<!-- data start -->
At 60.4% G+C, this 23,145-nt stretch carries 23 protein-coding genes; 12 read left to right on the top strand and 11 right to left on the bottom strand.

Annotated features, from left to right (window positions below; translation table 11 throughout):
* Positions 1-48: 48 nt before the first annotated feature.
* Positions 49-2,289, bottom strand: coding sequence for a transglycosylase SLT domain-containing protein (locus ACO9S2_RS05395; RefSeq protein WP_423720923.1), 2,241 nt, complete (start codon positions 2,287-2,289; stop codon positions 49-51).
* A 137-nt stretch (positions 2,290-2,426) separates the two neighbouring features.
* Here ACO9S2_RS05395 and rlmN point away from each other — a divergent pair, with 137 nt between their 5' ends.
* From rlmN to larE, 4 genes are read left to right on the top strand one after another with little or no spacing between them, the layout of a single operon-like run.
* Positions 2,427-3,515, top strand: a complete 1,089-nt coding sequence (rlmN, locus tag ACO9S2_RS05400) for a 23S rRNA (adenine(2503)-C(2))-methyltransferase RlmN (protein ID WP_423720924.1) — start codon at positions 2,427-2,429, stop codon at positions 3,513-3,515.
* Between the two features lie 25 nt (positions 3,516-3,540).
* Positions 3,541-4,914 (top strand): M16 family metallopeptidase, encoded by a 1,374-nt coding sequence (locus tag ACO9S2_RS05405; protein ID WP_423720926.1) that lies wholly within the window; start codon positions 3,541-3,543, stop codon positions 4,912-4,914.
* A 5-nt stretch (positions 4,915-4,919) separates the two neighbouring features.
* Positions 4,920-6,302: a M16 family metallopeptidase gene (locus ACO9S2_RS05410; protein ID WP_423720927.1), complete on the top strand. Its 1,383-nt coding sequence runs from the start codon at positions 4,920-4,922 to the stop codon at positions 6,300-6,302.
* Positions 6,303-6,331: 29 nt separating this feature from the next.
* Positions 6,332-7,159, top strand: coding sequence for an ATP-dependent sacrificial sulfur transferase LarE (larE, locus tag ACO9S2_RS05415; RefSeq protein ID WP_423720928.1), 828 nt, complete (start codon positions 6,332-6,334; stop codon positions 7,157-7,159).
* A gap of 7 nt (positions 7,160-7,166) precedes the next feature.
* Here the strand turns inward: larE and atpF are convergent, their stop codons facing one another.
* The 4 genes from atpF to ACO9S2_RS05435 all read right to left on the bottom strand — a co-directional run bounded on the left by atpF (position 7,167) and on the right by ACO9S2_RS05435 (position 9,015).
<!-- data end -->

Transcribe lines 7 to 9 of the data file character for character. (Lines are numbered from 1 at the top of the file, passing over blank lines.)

* From rlmN to larE, 4 genes are read left to right on the top strand one after another with little or no spacing between them, the layout of a single operon-like run.
* Positions 2,427-3,515, top strand: a complete 1,089-nt coding sequence (rlmN, locus tag ACO9S2_RS05400) for a 23S rRNA (adenine(2503)-C(2))-methyltransferase RlmN (protein ID WP_423720924.1) — start codon at positions 2,427-2,429, stop codon at positions 3,513-3,515.
* Between the two features lie 25 nt (positions 3,516-3,540).